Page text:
Kentucky v Dennison First Interprets the Extradition ClauseHistorical
In Kentucky v Dennison, 65 U.S. 66 (1861), the U.S. Supreme Court held that the Extradition Clause’scommands are mandatory and afford no discretion to executive officers of the asylum State. However, it further held that the federal courts had no authority under the Constitution to compel to state officials to deliver up fugitives from justice, a holding that was later overruled.
Constitution’s Extradition Clause
The Extradition Clause, Article IV, Section 2 of the Constitution, provides:
A person charged in any State with treason, felony, or other crime, who shall flee from justice, and be found in another State, shall on demand of the executive authority of the State from which he fled, be delivered up, to be removed to the State having jurisdiction of the crime.
Extradition became an important issue in the lead-up to the Civil War. While the Southern states criminalized running away from slavery and sought the return of fugitive slaves, the Northern states sought to preserve their freedom. Kentucky v. Dennison was the last of such cases to be heard by the Supreme Court, as it was decided just prior to the start of the war.
Facts of Kentucky v Dennison
The State of Kentucky soughtto compel by writ of mandamus the extradition of a fugitive felon. The grand jury of Woodford County, Kentucky, returned an indictment in October 1859 charging Willis Lago, a “free man of color,” with the crime of assisting the escape of a slave. The defendant was a resident of Ohio, and papers requesting his extradition were served upon William Dennison, the Governor of that State.
Dennison secured an opinion from Ohio’s Attorney General, who took the view that the Extradition Clause covered only those acts which were crimes under the law of the asylum State, or which were “regarded asmalum in seby the general judgment and conscience of civilized nations.”On this basis, Dennison refused extradition, and Kentucky brought its mandamus action in the Supreme Court.
Supreme Court’s Decision in Kentucky v Dennison
The Court rejected the argument that the Extradition Clause required only the delivery of fugitives charged with acts which would be criminal by the law of the asylum State. “Under such a vague and indefinite construction,” the Court said, “the article would not be a bond of peace and union, but a constant source of controversy and irritating discussion.”
In interpreting the Constitution’s Extradition Clause, the Court looked to the language of the clause. Chief Justice Roger Taney wrote:
Looking, therefore, to the words of the Constitution — to the obvious policy and necessity of this provision to preserve harmony between States, and order and law within their respective borders . . . — the conclusion is irresistible, that this compact engrafted in the Constitution included, and was intended to include, every offence made punishable by the law of the State in which it was committed, and that it gives the right to the Executive authority of the State to demand the fugitive from the Executive authority of the State in which he is found; that the right given to ‘demand’ implies that it is an absolute right; and it follows that there must be a correlative obligation to deliver, without any reference to the character of the crime charged, or to the policy or laws of the State to which the fugitive has fled.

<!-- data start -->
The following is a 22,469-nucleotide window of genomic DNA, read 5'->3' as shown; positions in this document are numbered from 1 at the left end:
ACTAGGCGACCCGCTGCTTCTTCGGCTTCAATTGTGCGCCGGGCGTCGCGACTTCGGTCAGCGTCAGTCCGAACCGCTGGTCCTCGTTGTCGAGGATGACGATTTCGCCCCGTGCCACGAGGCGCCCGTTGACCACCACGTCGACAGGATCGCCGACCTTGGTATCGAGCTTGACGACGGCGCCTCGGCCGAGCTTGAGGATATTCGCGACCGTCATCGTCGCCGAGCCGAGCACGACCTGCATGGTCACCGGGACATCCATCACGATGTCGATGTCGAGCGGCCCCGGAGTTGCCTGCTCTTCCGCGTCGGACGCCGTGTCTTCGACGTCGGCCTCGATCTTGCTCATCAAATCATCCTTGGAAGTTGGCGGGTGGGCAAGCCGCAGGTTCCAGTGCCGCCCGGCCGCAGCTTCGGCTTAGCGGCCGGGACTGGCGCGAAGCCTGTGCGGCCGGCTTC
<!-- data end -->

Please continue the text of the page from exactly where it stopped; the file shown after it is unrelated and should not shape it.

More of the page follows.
With regard to the obligation of Governor of the asylum State under the Extradition Act of 1793, the Court determined that “[t]he duty which he is to perform is . . . merely ministerial — that is, to cause the party to be arrested, and delivered to the agent or authority of the State where the crime was committed.”
The Court further concluded that “the wordsit shall be the duty’ were not used as mandatory and compulsory, but as declaratory of the moral duty” created by the Constitution.As Justice Taney explained:
The act does not provide any means to compel the execution of this duty, nor inflict any punishment for neglect or refusal on the part of the Executive of the State; nor is there any clause or provision in the Constitution which arms the Government of the United States with this power. Indeed, such a power would place every State under the control and dominion of the General Government, even in the administration of its internal concerns and reserved rights. And we think it clear that the Federal Government, under the Constitution, has no power to impose on a State officer, as such, any duty whatever, and compel him to perform it.
More than 125 days later, the Supreme Court overruled Dennison inPuerto Rico v. Branstad, 483 U.S. 219 (1987). While the Court reaffirmed the conclusion that the commands of the Extradition Clause are mandatory, and afford no discretion to the executive officers or courts of the asylum State, it overruled Dennison’sholding that the federal courts have no authority under the Constitution to compel performance by an asylum State of the mandatory, ministerial duty to deliver up fugitives upon proper demand.
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Preamble to the Bill of Rights
Congress of the United States begun and held at the City of New-York, on Wednesday the fourth of March, one thousand seven hundred and eighty nine.
THE Conventions of a number of the States, having at the time of their adopting the Constitution, expressed a desire, in order to prevent misconstruction or abuse of its powers, that further declaratory and restrictive clauses should be added: And as extending the ground of public confidence in the Government, will best ensure the beneficent ends of its institution.